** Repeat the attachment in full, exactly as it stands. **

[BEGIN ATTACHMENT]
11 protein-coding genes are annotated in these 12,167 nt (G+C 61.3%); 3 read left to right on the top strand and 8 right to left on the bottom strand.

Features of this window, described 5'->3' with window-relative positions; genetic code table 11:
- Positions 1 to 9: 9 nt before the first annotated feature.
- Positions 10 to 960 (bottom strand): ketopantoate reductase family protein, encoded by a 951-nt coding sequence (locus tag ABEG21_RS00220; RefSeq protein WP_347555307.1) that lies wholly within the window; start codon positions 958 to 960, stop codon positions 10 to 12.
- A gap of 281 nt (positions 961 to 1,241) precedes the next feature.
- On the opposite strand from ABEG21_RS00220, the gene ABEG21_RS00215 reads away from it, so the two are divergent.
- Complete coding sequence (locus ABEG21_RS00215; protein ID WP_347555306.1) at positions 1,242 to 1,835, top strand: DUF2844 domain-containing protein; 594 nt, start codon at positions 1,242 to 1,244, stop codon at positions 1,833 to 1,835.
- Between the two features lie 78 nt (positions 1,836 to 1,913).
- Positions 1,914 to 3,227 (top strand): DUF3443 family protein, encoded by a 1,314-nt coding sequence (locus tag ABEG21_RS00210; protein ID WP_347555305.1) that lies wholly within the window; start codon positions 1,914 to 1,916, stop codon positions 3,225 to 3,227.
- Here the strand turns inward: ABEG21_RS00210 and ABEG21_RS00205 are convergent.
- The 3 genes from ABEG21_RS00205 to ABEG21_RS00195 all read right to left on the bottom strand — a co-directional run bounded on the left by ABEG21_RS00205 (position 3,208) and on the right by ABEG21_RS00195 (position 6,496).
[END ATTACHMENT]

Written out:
11 protein-coding genes are annotated in these 12,167 nt (G+C 61.3%); 3 read left to right on the top strand and 8 right to left on the bottom strand.

Features of this window, described 5'->3' with window-relative positions; genetic code table 11:
- Positions 1 to 9: 9 nt before the first annotated feature.
- Positions 10 to 960 (bottom strand): ketopantoate reductase family protein, encoded by a 951-nt coding sequence (locus tag ABEG21_RS00220; RefSeq protein WP_347555307.1) that lies wholly within the window; start codon positions 958 to 960, stop codon positions 10 to 12.
- A gap of 281 nt (positions 961 to 1,241) precedes the next feature.
- On the opposite strand from ABEG21_RS00220, the gene ABEG21_RS00215 reads away from it, so the two are divergent.
- Complete coding sequence (locus ABEG21_RS00215; protein ID WP_347555306.1) at positions 1,242 to 1,835, top strand: DUF2844 domain-containing protein; 594 nt, start codon at positions 1,242 to 1,244, stop codon at positions 1,833 to 1,835.
- Between the two features lie 78 nt (positions 1,836 to 1,913).
- Positions 1,914 to 3,227 (top strand): DUF3443 family protein, encoded by a 1,314-nt coding sequence (locus tag ABEG21_RS00210; protein ID WP_347555305.1) that lies wholly within the window; start codon positions 1,914 to 1,916, stop codon positions 3,225 to 3,227.
- Here the strand turns inward: ABEG21_RS00210 and ABEG21_RS00205 are convergent.
- The 3 genes from ABEG21_RS00205 to ABEG21_RS00195 all read right to left on the bottom strand — a co-directional run bounded on the left by ABEG21_RS00205 (position 3,208) and on the right by ABEG21_RS00195 (position 6,496).